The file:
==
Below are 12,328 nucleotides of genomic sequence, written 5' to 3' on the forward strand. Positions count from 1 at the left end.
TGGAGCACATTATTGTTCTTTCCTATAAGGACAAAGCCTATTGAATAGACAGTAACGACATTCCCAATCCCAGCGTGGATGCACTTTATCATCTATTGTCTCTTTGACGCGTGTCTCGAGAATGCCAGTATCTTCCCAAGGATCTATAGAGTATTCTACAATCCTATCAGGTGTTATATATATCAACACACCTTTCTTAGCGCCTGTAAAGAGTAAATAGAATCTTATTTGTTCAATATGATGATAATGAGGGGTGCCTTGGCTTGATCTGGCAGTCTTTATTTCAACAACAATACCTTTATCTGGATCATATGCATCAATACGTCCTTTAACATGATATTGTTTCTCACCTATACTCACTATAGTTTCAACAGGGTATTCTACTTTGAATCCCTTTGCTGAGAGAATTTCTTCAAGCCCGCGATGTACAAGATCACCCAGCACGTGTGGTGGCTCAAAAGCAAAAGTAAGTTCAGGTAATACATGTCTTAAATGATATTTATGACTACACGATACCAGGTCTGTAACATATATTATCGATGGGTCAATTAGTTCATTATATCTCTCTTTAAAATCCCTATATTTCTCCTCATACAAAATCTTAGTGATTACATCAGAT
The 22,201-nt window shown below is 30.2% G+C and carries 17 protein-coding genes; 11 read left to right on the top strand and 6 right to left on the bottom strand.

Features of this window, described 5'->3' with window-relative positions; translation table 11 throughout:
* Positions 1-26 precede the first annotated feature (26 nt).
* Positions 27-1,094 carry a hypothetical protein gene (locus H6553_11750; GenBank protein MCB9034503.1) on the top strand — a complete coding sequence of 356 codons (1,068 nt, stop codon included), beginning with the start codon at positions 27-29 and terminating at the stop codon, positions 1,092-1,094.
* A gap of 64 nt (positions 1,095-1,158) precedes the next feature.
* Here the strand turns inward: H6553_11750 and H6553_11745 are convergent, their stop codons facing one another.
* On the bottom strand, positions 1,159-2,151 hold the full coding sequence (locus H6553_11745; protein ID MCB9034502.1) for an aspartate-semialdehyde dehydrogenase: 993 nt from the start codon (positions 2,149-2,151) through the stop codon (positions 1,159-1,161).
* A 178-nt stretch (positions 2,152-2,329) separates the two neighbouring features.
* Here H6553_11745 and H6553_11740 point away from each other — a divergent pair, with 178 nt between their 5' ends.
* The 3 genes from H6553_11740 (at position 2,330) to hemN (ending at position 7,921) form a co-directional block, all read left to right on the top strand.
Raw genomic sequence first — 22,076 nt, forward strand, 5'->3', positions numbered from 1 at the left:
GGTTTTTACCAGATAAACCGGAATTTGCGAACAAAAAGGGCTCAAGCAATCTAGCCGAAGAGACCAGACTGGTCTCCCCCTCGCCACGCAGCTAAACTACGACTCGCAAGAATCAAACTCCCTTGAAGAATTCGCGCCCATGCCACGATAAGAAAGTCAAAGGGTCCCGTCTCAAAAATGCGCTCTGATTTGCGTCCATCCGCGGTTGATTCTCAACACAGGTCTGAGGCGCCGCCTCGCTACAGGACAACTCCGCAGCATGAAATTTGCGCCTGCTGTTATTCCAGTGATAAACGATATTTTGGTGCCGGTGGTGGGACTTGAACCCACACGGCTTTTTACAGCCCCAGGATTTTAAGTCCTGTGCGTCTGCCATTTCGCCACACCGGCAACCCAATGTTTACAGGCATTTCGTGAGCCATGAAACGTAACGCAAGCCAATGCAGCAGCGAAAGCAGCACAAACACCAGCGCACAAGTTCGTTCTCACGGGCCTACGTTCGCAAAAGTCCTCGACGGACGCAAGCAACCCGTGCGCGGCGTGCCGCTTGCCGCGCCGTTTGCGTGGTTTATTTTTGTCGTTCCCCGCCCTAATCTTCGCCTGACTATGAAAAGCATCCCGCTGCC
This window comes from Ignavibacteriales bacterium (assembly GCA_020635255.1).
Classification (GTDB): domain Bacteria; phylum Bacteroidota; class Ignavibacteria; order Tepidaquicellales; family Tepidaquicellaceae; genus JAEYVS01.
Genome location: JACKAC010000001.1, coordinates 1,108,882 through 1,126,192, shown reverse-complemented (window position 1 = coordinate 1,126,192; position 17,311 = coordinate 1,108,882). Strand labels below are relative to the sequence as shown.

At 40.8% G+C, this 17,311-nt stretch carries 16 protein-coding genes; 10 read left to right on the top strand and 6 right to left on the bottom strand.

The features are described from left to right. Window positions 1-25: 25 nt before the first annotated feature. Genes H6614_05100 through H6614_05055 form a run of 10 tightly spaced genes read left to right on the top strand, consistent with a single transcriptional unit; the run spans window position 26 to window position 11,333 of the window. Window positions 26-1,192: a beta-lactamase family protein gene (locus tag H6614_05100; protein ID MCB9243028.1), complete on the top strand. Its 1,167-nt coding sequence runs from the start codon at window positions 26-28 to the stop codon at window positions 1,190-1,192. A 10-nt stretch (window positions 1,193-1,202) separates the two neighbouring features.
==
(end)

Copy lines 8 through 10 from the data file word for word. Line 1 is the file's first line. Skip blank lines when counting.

* Here the strand turns inward: H6553_11750 and H6553_11745 are convergent, their stop codons facing one another.
* On the bottom strand, positions 1,159-2,151 hold the full coding sequence (locus H6553_11745; protein ID MCB9034502.1) for an aspartate-semialdehyde dehydrogenase: 993 nt from the start codon (positions 2,149-2,151) through the stop codon (positions 1,159-1,161).
* A 178-nt stretch (positions 2,152-2,329) separates the two neighbouring features.